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Suburban Cook voters can stop fretting over fate of mail ballots — but final results are another matter
An online ballot tracking system showed many of those unaccounted for ballots to be located at a U.S. Postal Service facility. In reality, they were in limbo at the clerk’s new Cook County Elections Operations Center in Cicero, waiting to be checked in as received. That’s no longer the case.
Tuesday, October 27, 2020 Chicago Sun-Times by Mark Brown
Suburban Cook County voters worried about their mail ballots being counted can probably rest easy.
With one week to go until Election Day, Cook County officials said Tuesday they have erased a processing backlog of mail ballots from suburban voters and that everyone should soon receive email confirmations.
As of last week, the Cook County clerk’s office had reported only about 11% of mail ballots had been returned compared to a 44% average statewide for other election jurisdictions.
An online ballot tracking system offered to voters by the clerk’s office showed many of those unaccounted for ballots to be located at a U.S. Postal Service facility.
In reality, they were in limbo at the clerk’s new Cook County Elections Operations Center in Cicero, waiting to be checked in as received. That’s no longer the case.
Edmund Michalowski, Cook County’s deputy clerk for elections, said 257,000 returned mail ballots had been processed by Monday and that he expected another 61,000 to be completed by the end of business Tuesday.
Cook County received an unprecedented 571,000 applications for mail ballots this year, according to the Illinois State Board of Elections.
That would put the clerk’s mail ballot return rate of 56% on par with other election jurisdictions around the state.
If trends hold, more than half of Illinois voters will probably have cast their ballots before the polls even open on Election Day, the latest voting data shows.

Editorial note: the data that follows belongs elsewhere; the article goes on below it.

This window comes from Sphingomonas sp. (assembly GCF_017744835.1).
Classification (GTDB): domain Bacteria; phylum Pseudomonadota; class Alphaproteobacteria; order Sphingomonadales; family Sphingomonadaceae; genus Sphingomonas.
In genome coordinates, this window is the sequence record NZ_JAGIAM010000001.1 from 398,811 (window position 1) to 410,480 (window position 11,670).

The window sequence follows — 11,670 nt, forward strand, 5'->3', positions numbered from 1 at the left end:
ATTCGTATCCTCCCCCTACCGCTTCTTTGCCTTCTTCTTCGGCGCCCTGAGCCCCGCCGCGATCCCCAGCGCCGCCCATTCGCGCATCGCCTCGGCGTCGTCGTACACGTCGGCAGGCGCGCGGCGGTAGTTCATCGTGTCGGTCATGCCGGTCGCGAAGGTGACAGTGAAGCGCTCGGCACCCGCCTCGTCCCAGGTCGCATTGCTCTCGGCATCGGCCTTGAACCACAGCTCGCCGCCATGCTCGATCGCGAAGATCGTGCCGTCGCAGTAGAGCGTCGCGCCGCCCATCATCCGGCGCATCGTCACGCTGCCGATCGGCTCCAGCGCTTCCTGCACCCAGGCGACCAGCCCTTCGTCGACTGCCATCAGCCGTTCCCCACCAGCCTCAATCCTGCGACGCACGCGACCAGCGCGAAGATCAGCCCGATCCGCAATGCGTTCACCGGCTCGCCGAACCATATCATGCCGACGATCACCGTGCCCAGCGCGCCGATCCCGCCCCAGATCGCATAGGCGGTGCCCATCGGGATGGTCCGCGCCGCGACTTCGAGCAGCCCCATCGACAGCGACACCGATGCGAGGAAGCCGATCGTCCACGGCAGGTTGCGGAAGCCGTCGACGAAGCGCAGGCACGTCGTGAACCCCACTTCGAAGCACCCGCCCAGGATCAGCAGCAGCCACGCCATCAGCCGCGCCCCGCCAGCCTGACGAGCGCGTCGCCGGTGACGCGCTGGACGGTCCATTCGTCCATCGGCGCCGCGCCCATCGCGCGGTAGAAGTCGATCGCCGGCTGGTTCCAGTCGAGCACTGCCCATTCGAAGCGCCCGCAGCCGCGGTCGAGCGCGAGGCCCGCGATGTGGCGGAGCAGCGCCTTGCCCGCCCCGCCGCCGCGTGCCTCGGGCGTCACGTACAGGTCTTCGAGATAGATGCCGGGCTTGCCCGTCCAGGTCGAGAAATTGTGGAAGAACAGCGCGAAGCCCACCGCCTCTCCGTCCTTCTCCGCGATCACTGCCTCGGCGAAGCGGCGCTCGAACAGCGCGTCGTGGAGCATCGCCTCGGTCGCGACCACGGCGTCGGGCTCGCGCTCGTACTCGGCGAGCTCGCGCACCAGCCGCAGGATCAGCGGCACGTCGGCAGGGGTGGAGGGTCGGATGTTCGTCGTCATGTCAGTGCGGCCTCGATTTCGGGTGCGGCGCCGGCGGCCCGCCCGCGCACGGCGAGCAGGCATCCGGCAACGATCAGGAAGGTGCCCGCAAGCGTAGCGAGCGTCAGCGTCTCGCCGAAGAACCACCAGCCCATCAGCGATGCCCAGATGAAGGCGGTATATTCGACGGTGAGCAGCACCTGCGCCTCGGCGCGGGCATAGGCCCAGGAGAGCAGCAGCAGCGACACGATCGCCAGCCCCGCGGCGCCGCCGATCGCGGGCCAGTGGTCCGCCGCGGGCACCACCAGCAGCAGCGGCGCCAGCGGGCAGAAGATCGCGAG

The State Board of Elections reported Tuesday that more than 2.4 million ballots have already been cast statewide, including 1.3 million by mail and another 1.1 million in person at early voting sites.
The actual number is probably several hundred thousand votes higher because of a lag in reporting from local election jurisdictions.
Just short of 5.7 million ballots were cast in Illinois in 2016.
As expected, mail voting has already shattered the previous state record of 371,000 set in 2016, and the in-person early voting record of 1.5 million from that same year is also set to fall. There is usually a surge of early voting in the week before an election.
“We are on pace to shatter all previous voting records in Cook County, said County Clerk Karen Yarbrough, whose office oversee suburban voting.
The Chicago Board of Election Commissioners reported collecting 553,222 ballots from city voters through Monday, including 325,342 mail ballots and 227,880 in person early voters.
The great unknown is how many voters will still show up on Nov. 3.
Michalowski said the clerk’s office will be geared up for a normal Election Day crunch with a full complement of voting equipment, personnel and ballots at suburban polling places.
If you’re voting by mail this year, election officials continue to ask you to please turn in that ballot as soon as possible.
You have until Election Day to do so, but that’s cutting it awfully close.
What should voters do if Election Day rolls around and they still haven’t received confirmation their mail ballot has been received?
“If they don’t feel confident, and we’re not confirming their ballot has been received, we would advise that they vote on Election Day or in early voting,” Michalowski said.
If they do so, the county’s voting system should be able to prevent them from voting twice by blocking their mail ballot, he said.
But please use your common sense. If you mail your ballot at the last minute, you’re probably not going to know what happened to it by Election Day.
The local surge in early and mail voting fits the pattern around the country, with the Washington Post reporting Tuesday that at least 66 million Americans already have voted.